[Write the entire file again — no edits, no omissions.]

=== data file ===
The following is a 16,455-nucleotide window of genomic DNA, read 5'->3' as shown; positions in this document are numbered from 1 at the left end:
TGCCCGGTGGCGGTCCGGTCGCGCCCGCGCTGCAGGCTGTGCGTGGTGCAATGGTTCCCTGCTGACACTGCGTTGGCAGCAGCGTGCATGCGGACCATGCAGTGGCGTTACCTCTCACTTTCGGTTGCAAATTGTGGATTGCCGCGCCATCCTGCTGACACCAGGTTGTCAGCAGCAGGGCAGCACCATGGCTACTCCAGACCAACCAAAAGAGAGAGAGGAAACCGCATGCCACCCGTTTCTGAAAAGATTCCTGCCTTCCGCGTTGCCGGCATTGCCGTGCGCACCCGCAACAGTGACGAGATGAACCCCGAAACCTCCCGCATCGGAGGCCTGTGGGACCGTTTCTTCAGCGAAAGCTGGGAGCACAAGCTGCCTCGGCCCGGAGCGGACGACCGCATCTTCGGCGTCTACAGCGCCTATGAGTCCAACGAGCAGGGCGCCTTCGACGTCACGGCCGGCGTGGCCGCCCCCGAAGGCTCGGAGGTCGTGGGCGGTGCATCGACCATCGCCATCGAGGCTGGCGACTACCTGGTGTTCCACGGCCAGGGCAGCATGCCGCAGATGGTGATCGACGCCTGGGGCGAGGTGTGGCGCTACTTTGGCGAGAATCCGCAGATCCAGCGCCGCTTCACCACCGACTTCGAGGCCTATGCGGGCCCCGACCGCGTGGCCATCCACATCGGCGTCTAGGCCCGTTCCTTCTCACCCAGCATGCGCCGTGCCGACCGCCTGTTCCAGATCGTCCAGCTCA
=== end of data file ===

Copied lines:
The following is a 16,455-nucleotide window of genomic DNA, read 5'->3' as shown; positions in this document are numbered from 1 at the left end:
TGCCCGGTGGCGGTCCGGTCGCGCCCGCGCTGCAGGCTGTGCGTGGTGCAATGGTTCCCTGCTGACACTGCGTTGGCAGCAGCGTGCATGCGGACCATGCAGTGGCGTTACCTCTCACTTTCGGTTGCAAATTGTGGATTGCCGCGCCATCCTGCTGACACCAGGTTGTCAGCAGCAGGGCAGCACCATGGCTACTCCAGACCAACCAAAAGAGAGAGAGGAAACCGCATGCCACCCGTTTCTGAAAAGATTCCTGCCTTCCGCGTTGCCGGCATTGCCGTGCGCACCCGCAACAGTGACGAGATGAACCCCGAAACCTCCCGCATCGGAGGCCTGTGGGACCGTTTCTTCAGCGAAAGCTGGGAGCACAAGCTGCCTCGGCCCGGAGCGGACGACCGCATCTTCGGCGTCTACAGCGCCTATGAGTCCAACGAGCAGGGCGCCTTCGACGTCACGGCCGGCGTGGCCGCCCCCGAAGGCTCGGAGGTCGTGGGCGGTGCATCGACCATCGCCATCGAGGCTGGCGACTACCTGGTGTTCCACGGCCAGGGCAGCATGCCGCAGATGGTGATCGACGCCTGGGGCGAGGTGTGGCGCTACTTTGGCGAGAATCCGCAGATCCAGCGCCGCTTCACCACCGACTTCGAGGCCTATGCGGGCCCCGACCGCGTGGCCATCCACATCGGCGTCTAGGCCCGTTCCTTCTCACCCAGCATGCGCCGTGCCGACCGCCTGTTCCAGATCGTCCAGCTCA